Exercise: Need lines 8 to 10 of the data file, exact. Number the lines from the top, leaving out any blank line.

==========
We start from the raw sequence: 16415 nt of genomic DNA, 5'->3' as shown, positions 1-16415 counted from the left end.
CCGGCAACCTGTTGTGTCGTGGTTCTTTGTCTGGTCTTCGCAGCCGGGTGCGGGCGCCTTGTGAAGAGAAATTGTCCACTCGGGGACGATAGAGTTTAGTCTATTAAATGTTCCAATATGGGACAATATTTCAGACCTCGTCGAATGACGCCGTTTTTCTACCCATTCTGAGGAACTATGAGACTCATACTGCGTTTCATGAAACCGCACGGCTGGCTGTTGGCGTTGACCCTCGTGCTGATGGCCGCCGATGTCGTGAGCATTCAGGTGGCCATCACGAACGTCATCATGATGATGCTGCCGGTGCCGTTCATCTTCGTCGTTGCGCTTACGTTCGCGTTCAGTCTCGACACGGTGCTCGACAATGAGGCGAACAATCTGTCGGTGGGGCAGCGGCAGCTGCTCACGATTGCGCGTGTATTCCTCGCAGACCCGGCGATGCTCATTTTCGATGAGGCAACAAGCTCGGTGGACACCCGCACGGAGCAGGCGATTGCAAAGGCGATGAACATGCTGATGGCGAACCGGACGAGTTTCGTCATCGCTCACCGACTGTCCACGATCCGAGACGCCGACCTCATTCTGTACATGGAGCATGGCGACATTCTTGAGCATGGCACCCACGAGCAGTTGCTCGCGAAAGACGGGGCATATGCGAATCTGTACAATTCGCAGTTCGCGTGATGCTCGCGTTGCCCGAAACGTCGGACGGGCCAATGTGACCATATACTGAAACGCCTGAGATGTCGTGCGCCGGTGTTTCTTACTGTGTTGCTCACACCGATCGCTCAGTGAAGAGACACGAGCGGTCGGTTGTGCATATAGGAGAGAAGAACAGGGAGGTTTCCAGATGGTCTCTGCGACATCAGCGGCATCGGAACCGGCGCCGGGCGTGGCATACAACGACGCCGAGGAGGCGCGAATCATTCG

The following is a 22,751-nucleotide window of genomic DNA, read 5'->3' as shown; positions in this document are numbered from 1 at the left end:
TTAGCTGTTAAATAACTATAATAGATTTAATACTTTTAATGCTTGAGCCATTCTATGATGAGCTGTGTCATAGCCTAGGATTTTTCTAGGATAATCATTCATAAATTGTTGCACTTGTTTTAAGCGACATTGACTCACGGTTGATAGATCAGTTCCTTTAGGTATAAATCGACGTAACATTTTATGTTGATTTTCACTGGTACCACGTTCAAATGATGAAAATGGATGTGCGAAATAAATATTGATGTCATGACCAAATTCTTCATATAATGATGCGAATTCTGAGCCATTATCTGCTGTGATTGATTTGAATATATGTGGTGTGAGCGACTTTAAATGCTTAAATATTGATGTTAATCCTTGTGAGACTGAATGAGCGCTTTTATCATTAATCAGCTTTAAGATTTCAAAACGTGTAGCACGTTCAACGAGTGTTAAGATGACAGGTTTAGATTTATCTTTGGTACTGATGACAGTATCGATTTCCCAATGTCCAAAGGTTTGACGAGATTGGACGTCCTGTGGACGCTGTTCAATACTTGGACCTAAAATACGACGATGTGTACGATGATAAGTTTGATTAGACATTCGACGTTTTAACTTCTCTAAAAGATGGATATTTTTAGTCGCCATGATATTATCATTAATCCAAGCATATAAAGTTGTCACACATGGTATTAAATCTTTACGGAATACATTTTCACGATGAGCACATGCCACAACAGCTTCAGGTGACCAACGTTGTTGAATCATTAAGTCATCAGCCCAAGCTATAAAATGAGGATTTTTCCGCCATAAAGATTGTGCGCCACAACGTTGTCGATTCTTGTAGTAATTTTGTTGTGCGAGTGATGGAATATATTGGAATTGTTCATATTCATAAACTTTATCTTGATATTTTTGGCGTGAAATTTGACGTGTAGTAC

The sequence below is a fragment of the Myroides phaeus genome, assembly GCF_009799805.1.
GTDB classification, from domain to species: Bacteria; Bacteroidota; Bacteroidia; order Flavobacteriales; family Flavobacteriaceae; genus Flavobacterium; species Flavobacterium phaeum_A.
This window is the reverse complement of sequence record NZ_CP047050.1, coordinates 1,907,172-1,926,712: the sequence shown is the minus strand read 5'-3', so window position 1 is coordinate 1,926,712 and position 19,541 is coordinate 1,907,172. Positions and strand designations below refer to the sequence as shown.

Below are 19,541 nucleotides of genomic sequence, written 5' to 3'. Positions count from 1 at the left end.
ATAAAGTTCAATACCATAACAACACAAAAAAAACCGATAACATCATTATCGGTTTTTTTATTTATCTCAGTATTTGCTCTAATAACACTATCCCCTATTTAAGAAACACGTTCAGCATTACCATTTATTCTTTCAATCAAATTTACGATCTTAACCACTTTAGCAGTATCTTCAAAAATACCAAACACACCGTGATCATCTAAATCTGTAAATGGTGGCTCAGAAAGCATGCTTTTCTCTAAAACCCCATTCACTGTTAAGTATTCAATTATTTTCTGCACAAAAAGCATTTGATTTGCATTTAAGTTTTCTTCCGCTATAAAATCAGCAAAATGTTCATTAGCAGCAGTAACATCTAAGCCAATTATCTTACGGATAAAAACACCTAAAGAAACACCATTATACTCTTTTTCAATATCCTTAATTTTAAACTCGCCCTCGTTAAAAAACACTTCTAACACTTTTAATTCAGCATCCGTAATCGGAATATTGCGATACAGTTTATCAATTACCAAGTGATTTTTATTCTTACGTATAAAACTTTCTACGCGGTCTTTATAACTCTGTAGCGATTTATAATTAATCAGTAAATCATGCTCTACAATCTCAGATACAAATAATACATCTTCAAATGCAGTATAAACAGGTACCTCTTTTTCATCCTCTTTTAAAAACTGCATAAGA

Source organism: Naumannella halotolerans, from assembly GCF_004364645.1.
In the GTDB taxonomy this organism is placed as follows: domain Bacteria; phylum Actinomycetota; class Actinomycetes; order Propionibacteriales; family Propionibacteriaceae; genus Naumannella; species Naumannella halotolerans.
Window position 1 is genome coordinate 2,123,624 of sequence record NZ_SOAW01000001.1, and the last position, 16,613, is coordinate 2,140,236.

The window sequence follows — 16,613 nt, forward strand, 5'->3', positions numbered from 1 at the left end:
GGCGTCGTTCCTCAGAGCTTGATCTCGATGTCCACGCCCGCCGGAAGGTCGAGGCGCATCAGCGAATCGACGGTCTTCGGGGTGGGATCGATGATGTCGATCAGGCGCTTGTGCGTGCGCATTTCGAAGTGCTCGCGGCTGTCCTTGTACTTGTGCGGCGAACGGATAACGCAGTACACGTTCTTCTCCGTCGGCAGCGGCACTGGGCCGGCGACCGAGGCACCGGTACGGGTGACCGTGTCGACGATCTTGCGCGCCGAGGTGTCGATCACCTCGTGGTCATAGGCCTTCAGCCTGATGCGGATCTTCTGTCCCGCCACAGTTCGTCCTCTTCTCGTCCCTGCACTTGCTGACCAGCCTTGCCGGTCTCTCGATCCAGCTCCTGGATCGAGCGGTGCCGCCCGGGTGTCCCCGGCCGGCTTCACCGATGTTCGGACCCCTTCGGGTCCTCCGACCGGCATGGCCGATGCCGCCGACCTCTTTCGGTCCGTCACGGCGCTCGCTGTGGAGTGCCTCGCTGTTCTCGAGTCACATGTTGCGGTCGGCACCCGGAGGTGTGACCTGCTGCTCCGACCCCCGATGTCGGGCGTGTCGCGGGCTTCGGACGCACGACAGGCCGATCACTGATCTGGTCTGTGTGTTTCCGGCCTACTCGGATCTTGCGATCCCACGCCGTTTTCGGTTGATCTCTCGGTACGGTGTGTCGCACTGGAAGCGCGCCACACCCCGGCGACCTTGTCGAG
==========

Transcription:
Below are 19,541 nucleotides of genomic sequence, written 5' to 3'. Positions count from 1 at the left end.
ATAAAGTTCAATACCATAACAACACAAAAAAAACCGATAACATCATTATCGGTTTTTTTATTTATCTCAGTATTTGCTCTAATAACACTATCCCCTATTTAAGAAACACGTTCAGCATTACCATTTATTCTTTCAATCAAATTTACGATCTTAACCACTTTAGCAGTATCTTCAAAAATACCAAACACACCGTGATCATCTAAATCTGTAAATGGTGGCTCAGAAAGCATGCTTTTCTCTAAAACCCCATTCACTGTTAAGTATTCAATTATTTTCTGCACAAAAAGCATTTGATTTGCATTTAAGTTTTCTTCCGCTATAAAATCAGCAAAATGTTCATTAGCAGCAGTAACATCTAAGCCAATTATCTTACGGATAAAAACACCTAAAGAAACACCATTATACTCTTTTTCAATATCCTTAATTTTAAACTCGCCCTCGTTAAAAAACACTTCTAACACTTTTAATTCAGCATCCGTAATCGGAATATTGCGATACAGTTTATCAATTACCAAGTGATTTTTATTCTTACGTATAAAACTTTCTACGCGGTCTTTATAACTCTGTAGCGATTTATAATTAATCAGTAAATCATGCTCTACAATCTCAGATACAAATAATACATCTTCAAATGCAGTATAAACAGGTACCTCTTTTTCATCCTCTTTTAAAAACTGCATAAGA

Source organism: Naumannella halotolerans, from assembly GCF_004364645.1.